Christian Mission in India Accused of Forced Conversions

Wednesday, June 1, 2005

Villagers sign statement refuting charges against Amit Vikas Trust.

by Vishal Arora

NEW DELHI, May 31 (Compass) -- Police are currently investigating seven staff members of a Christian mission, the ATMIK Vikas Trust (AVT), in India’s northern state of Uttar Pradesh. A group of disgruntled trainees have accused the staff of “running a gang to convert poor Hindus” by promising them employment.

The complainants in the case lost their jobs in November 2004.

The former employees claim they each gave the mission 20,000 rupees ($465) when they signed up for a training program. They also allege that the Christians had “converted” them under the guise of finding them jobs.

Following the termination of their employment with a Christian company, the plaintiffs allege, they were beaten and threatened with death when they went to the mission and asked that their money be returned.

The seven accused are Pastor Yashwant Paul and his wife Monica of the Evangelical Church of God (ECOG); Squadron Leader (retired) M.M. Philip and ex-civil servant Mr. Lalchhuangliana, both AVT trustees; Dr. Raju Abraham, director of Kachawa Christian Hospital in Mirzapur, Uttar Pradesh; Lieutenant Colonel Arun Kumar (retired) and Mr. Gurpreet Singh.

AVT is a registered trust formed for the purpose of providing religious instruction and social development.

Pastor Paul denies the charges. “My wife and I are involved in running a church, and we have not accepted any amount from anyone. Nor have we lured anyone into Christianity,” he told Compass.

Paul and his wife were asked to vacate their rented house after two national dailies, the Amar Ujala and the Dainik Jagran, carried stories about the allegations against them.

Squadron Leader Philip told Compass, “This is simply an expression of frustration by our ex-employees.

“We provide Biblical teachings and focus on the personal transformation of a trainee, but some come in with false expectations. They think they will get a job and money, and when such expectations are not met, they think they have been wronged.

“These employees were laid off because we could not see any transformation in their lives,” he explained. “But I suspect that some Hindu fundamentalist organization is using the situation to harass us.”

The seven Hindu plaintiffs submitted affidavits to the Judicial Magistrate of Hapur Taluka in Ghaziabad district of Uttar Pradesh on January 31.

Based on the affidavits, the court ordered local police to investigate the AVT mission under Section 156(3) of the Criminal Procedure Code. The police then registered a complaint against the accused for criminal breach of trust, voluntarily causing hurt and criminal intimidation.

If convicted, the AVT defendants could face imprisonment of up to seven years, a fine or both.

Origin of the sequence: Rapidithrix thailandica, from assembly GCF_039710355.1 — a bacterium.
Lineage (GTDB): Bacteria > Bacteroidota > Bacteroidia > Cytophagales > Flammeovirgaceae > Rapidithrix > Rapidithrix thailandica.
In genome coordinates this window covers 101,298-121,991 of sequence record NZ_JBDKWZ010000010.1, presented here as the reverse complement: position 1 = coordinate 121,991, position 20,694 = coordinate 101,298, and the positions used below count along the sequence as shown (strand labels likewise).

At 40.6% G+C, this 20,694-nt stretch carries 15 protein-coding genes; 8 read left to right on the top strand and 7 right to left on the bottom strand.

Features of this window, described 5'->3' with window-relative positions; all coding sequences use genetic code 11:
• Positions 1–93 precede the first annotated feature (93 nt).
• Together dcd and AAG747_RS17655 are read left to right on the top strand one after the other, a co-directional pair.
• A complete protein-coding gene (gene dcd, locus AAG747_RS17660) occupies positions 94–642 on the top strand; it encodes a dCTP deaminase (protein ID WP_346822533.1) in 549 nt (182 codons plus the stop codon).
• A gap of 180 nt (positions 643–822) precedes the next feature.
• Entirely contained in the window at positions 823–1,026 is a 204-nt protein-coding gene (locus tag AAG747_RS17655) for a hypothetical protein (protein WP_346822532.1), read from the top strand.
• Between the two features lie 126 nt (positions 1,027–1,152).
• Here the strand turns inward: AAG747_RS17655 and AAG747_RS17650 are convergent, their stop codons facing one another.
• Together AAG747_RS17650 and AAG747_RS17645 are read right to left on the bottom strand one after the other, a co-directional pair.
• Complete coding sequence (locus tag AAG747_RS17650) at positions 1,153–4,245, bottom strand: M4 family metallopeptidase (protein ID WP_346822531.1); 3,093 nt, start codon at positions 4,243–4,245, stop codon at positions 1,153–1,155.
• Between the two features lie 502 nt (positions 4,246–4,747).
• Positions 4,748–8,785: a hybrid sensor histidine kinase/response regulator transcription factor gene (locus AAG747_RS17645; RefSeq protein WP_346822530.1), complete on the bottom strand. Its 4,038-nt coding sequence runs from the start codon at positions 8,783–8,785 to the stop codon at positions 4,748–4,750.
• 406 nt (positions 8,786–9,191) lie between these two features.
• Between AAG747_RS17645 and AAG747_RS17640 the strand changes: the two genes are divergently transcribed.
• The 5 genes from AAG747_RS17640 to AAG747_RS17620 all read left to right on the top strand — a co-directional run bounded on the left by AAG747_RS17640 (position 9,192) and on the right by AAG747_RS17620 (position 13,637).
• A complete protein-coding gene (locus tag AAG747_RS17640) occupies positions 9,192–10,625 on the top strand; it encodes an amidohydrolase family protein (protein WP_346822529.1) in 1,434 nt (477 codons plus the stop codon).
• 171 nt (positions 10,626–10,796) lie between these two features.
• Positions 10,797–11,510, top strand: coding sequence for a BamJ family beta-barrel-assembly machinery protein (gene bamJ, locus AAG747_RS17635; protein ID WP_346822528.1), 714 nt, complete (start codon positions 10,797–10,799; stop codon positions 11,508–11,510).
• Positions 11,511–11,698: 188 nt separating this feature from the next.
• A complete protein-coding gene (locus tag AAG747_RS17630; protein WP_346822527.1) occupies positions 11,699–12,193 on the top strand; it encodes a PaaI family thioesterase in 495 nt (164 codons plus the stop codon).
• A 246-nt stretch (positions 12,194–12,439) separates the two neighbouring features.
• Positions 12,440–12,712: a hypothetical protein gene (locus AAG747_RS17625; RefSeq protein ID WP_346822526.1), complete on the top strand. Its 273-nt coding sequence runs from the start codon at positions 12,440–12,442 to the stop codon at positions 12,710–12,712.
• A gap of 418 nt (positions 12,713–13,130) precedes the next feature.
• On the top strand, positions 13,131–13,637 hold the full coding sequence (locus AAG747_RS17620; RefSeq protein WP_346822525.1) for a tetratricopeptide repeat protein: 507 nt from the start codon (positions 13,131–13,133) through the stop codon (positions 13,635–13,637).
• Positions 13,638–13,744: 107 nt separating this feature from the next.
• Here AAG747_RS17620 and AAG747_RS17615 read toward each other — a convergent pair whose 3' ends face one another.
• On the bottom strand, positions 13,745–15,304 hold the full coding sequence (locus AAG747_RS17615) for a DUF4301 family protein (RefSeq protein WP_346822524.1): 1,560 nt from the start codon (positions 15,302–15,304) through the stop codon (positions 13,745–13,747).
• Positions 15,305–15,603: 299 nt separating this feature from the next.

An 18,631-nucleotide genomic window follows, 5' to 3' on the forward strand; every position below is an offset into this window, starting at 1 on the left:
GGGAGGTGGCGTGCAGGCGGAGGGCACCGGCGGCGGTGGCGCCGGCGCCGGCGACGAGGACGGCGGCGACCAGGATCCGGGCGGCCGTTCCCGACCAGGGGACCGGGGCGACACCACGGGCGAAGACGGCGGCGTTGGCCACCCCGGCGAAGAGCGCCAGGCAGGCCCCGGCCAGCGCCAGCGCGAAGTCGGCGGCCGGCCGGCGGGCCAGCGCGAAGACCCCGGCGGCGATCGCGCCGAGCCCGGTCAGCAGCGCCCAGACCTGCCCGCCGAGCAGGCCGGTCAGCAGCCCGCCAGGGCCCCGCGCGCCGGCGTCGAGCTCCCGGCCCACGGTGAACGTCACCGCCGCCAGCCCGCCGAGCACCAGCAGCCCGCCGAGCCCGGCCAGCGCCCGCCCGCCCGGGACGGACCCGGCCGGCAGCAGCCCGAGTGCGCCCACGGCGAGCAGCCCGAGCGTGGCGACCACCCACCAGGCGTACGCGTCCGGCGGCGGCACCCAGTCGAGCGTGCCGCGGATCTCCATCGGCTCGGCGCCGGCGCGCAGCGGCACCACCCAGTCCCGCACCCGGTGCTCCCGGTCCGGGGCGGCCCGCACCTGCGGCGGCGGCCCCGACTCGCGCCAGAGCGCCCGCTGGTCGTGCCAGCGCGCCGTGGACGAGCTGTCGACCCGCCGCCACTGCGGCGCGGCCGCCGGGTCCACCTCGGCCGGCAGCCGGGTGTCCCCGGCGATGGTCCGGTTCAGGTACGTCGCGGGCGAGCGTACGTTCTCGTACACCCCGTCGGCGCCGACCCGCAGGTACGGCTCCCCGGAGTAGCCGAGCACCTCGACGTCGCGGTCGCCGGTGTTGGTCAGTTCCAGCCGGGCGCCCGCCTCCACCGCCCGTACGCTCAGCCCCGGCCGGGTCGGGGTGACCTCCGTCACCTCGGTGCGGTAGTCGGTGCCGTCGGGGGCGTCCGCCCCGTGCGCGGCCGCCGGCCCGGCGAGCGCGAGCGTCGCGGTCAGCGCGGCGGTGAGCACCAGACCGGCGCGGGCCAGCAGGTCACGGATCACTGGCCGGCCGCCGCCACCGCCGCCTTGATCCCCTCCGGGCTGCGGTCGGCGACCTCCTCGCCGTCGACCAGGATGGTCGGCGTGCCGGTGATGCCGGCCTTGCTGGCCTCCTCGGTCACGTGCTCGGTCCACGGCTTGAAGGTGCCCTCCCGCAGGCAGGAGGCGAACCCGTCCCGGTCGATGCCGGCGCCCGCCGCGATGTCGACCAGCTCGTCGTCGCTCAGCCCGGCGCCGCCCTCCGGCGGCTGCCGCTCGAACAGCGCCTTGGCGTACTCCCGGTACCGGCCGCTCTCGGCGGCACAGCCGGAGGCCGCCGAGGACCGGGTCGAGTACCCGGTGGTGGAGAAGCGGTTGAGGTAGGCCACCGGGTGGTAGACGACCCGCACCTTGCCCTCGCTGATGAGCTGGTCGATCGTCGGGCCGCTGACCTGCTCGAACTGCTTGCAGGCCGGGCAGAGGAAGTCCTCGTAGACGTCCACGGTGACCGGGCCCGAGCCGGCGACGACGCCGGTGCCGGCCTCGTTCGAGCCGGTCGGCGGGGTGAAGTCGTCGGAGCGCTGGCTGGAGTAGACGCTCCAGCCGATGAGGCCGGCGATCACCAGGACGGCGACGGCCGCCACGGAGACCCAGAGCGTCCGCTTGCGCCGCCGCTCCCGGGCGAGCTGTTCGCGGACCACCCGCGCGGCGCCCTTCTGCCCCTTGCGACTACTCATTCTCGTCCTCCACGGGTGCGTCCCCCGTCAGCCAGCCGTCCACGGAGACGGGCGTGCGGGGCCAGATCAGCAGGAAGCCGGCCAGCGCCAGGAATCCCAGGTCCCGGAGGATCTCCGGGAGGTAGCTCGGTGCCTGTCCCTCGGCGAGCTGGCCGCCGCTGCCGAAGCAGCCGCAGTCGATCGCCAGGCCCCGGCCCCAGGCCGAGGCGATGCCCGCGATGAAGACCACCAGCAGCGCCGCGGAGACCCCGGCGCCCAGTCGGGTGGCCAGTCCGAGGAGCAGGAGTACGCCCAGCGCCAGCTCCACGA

The seven plaintiffs have identified themselves in the affidavits as poor and unemployed Hindus who were lured into Christianity.

“The AVT and the ECOG is a gang which is involved in an illegal work of luring poor and unemployed people like us into Christianity by promising good, permanent jobs,” the affidavits stated. “All the [accused] are Indians, but in reality, they are agents of foreign countries, and are openly working towards making India a slave to foreigners.”

The affidavits further claimed that AVT had demanded a refundable security deposit of 20,000 rupees from each of the complainants, in return for arranging permanent jobs with a salary of 10,000 rupees per month.

“I borrowed the amount and gave it to them on April 5, 2002, in the office of the ECOG. There were several witnesses with me,” said Ramesh Chandra, one of the plaintiffs.

“On August 12, 2002, I, along with 14 others, was sent to the city of Jhansi, Uttar Pradesh, and we were trained in Christianity until September 2. We were told that we would be given jobs in factories belonging to Christians, and therefore we needed the Christian training.”

Chandra complained that when he and others came back from the training, they were given laborers’ work at a salary of 2,000 rupees per month.

“They also asked us to be baptized, saying we would not get jobs otherwise,” Chandra alleged.

“I and others were laid off by the AVT on November 28, 2004. But our security deposit was not returned to us. And when we went to the AVT office on January 24, 2005, to ask for the money, the accused and their goons beat us and threatened us with false accusation and death,” he said.

When Compass spoke with Paul, he said the village chief and other villagers had signed a statement saying that the plaintiffs never came to the village to demand money and that no beatings had taken place. Paul also said the mission had not asked for security deposits from participants in the program.

The case has not yet gone to court.

Uttar Pradesh has one of the smallest populations of Christians in India, with only 212,000 Christians in a total population of 166 million, according to 2001 census figures.